Why we’re proud to celebrate pride

By Tammy Young, Alaska Airlines’ vice president of human resources

Over the last several years, conversations about race relations, educational and pay equity, marriage equality, income inequality and social justice have dominated the headlines.

These important themes have made their way from the airwaves to corporate boardrooms to dinner conversations and into our culture. Seattle musi­cians Macklemore & Ryan Lewis have attracted attention—both support and criticism—with their release of White Privilege II earlier this year. At the center of these topics is the concept of inclusion, whether all people “truly belong,” and if we’re each given an equal chance to succeed.

This month in particular, as we join our customers, our employees and our communities in celebrating Pride Month, it’s important for us to continue these conversations and remember why they started. We celebrate pride each year to honor the 1969 Stonewall riots – a tipping point in the gay liberation movement, and an event that set the course for the ongoing fight for LGBT rights here in the United States.

We’ve come a long way – I’m proud to live in a country that recognizes marriage for ALL couples. I’m also proud to work for a CEO who has been on the record time and again about his support for LGBT rights, from speaking out for marriage equality to urging the Boy Scouts to reverse its policy on gay scouts and scout leaders. But, there is still more work to be done. Even today, only 22 states protect against workplace discrimination on the basis of sexual orientation, and only 19 on the basis of gender identity.

As a company, we’ve worked hard to create a culture of inclusion for our employees and customers alike. This year we received – for the fifth year in a row – a perfect score of 100 percent on the 2016 Corporate Equality Index, a national report on LGBT workplace equality, administered by the Human Rights Campaign Foundation. We’re a proud supporter of LGBT equality both in the workplace and in our communities.

This is why we’re committed to showing our pride this month, and every month. Beginning June 6, and throughout the summer pride season, we’re partnering with Uber to each donate $1 to the It Gets Better Project for every tweet, Facebook post or Instagram post tagged with #LoveMovesUs, up to a total of $28,000. We’re also participating in pride celebrations up and down the West Coast. Look for Alaska Airlines street teams at pride events in Anchorage, Alaska, Portland, Oregon, Honolulu, San Diego and Palm Springs, California.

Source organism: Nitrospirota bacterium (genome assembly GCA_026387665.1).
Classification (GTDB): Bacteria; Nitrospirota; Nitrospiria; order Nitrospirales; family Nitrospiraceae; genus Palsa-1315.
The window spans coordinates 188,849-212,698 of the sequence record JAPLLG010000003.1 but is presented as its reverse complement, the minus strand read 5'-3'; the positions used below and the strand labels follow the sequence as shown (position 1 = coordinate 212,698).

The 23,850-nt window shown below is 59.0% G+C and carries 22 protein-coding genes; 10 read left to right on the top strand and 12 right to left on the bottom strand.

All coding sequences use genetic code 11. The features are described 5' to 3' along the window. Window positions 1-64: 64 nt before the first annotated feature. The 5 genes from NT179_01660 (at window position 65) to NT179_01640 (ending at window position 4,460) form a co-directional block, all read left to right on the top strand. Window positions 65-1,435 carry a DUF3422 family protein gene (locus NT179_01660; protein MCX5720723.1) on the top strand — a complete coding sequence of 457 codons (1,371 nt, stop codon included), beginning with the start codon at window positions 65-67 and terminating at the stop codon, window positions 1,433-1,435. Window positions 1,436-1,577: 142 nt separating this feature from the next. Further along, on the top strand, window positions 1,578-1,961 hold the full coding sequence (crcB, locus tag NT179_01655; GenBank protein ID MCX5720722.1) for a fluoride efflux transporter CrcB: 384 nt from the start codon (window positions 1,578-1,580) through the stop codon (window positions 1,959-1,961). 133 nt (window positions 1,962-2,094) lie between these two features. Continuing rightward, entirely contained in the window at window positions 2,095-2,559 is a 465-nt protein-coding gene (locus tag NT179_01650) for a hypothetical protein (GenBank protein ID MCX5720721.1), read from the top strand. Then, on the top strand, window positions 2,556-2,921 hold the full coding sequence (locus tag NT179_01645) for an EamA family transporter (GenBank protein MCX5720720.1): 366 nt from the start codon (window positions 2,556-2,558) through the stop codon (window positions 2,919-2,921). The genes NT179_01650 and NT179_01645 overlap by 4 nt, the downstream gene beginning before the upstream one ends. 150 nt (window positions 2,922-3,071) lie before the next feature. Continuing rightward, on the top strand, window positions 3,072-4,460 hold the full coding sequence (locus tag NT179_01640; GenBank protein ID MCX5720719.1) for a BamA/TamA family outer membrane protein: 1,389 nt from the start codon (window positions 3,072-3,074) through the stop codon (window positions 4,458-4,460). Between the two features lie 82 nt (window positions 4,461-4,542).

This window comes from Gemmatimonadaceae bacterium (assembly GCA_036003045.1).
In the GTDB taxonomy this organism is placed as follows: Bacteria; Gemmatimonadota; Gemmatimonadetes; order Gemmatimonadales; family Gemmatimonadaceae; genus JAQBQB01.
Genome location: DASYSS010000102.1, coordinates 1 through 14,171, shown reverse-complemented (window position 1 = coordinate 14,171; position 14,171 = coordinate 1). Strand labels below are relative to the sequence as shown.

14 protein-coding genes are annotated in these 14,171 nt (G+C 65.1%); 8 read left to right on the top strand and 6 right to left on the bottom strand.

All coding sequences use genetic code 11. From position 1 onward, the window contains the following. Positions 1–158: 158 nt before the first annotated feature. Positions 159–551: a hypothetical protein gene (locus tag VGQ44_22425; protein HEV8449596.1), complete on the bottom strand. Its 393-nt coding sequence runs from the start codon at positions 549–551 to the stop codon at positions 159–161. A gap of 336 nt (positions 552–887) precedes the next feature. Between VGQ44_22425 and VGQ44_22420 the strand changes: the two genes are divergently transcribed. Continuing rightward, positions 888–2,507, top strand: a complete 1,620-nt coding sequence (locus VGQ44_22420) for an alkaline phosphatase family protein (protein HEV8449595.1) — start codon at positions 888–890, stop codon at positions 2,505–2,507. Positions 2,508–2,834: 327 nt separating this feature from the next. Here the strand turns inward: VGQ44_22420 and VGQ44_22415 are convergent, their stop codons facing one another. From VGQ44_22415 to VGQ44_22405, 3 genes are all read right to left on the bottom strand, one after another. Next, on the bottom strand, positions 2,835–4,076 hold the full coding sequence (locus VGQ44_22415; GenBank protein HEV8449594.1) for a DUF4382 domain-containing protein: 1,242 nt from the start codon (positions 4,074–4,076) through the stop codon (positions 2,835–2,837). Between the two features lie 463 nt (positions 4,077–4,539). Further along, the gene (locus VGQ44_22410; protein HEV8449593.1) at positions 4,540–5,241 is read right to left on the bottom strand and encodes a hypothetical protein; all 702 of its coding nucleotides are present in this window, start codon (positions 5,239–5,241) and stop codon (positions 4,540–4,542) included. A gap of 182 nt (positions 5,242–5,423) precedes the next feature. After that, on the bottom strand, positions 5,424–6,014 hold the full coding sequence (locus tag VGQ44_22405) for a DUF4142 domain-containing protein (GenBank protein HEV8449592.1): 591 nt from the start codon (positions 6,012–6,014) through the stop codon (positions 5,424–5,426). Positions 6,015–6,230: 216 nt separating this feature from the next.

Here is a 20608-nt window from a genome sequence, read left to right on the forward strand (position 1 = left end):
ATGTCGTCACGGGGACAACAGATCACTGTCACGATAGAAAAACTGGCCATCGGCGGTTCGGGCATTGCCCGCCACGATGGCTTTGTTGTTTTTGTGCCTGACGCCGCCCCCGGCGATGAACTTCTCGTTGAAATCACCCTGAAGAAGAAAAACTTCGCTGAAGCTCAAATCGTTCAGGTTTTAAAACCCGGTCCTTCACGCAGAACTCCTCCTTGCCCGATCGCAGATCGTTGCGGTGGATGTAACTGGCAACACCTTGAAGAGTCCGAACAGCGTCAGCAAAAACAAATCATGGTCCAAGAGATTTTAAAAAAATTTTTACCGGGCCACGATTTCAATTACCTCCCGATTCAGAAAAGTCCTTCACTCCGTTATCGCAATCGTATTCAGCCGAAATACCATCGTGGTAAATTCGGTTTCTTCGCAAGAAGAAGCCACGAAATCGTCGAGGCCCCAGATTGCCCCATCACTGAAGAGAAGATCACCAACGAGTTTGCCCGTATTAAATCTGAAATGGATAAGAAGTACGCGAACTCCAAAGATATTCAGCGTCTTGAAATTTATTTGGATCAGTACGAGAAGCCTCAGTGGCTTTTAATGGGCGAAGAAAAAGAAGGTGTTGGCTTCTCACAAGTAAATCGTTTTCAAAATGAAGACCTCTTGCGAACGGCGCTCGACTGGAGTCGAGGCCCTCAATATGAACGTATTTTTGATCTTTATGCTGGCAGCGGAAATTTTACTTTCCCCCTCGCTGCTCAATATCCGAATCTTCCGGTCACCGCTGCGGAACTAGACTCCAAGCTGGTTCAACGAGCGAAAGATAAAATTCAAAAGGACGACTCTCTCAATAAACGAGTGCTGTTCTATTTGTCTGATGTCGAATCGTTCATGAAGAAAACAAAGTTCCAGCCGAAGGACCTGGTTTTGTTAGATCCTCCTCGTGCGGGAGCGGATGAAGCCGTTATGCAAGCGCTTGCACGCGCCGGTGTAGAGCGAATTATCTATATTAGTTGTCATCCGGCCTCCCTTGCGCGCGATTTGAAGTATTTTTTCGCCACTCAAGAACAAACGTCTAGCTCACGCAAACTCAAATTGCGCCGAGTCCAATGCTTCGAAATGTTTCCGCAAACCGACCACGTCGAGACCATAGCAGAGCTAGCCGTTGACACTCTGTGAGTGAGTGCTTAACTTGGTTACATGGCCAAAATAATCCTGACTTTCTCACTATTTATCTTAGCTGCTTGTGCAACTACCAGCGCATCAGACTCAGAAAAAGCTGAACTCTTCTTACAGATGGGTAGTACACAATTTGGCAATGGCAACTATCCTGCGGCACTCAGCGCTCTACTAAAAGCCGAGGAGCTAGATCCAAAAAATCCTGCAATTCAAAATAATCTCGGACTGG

In our home town of Seattle, we’ll be celebrating with our employees, customers and friends at events around the city throughout the month of June. Look for us at the Seattle Pride Parade, pride parties at Sun Liquor and the Baltic Room, GSBA events and Seattle Men’s Chorus performances.

We have a long history of supporting the LGBT community and regularly participate in events such as the Business Journals’ “Business of Pride,” celebrating business leaders who are also leaders in equality in San Francisco and Seattle, and HRC events here in Seattle.

To show our continued support we are encouraging the LGBT community to travel, not only to Seattle, but to pride events and gay-friendly destinations all over the country.

With that aim, we have put together a section of our site to highlight destinations that support marriage equality, pride celebrations, and other events of interest to the LGBT community. Learn more at alaskaair.com/gaytravel.

But we’re not stopping with pride. We’re committed to continuing the conversation about inclusion in the workplace, and we’ve started with our leaders.

Earlier this year, more than 1,000 leaders of our front-line and back-office workforce participated in an intensive session titled “Inclu­sive Leadership—Lead It, Own It, Drive It.” They participated in groups of 100 at a time. And, as I can personally attest, they were fully engaged throughout the seven-hour experience.

This was not an easy undertaking for those who participated. Through conversation, self-reflection and experiential learning, our leaders challenged their own, and each other’s, core beliefs and as­sumptions about race, gender, sexual orientation, social status and more.

We invested time exploring the concept of bias— specifically that we see and judge the world and others through our own unique lenses, and that our biases are shaped by personal histories, including where and how we grew up, and the advantages or disadvantages we’ve each faced.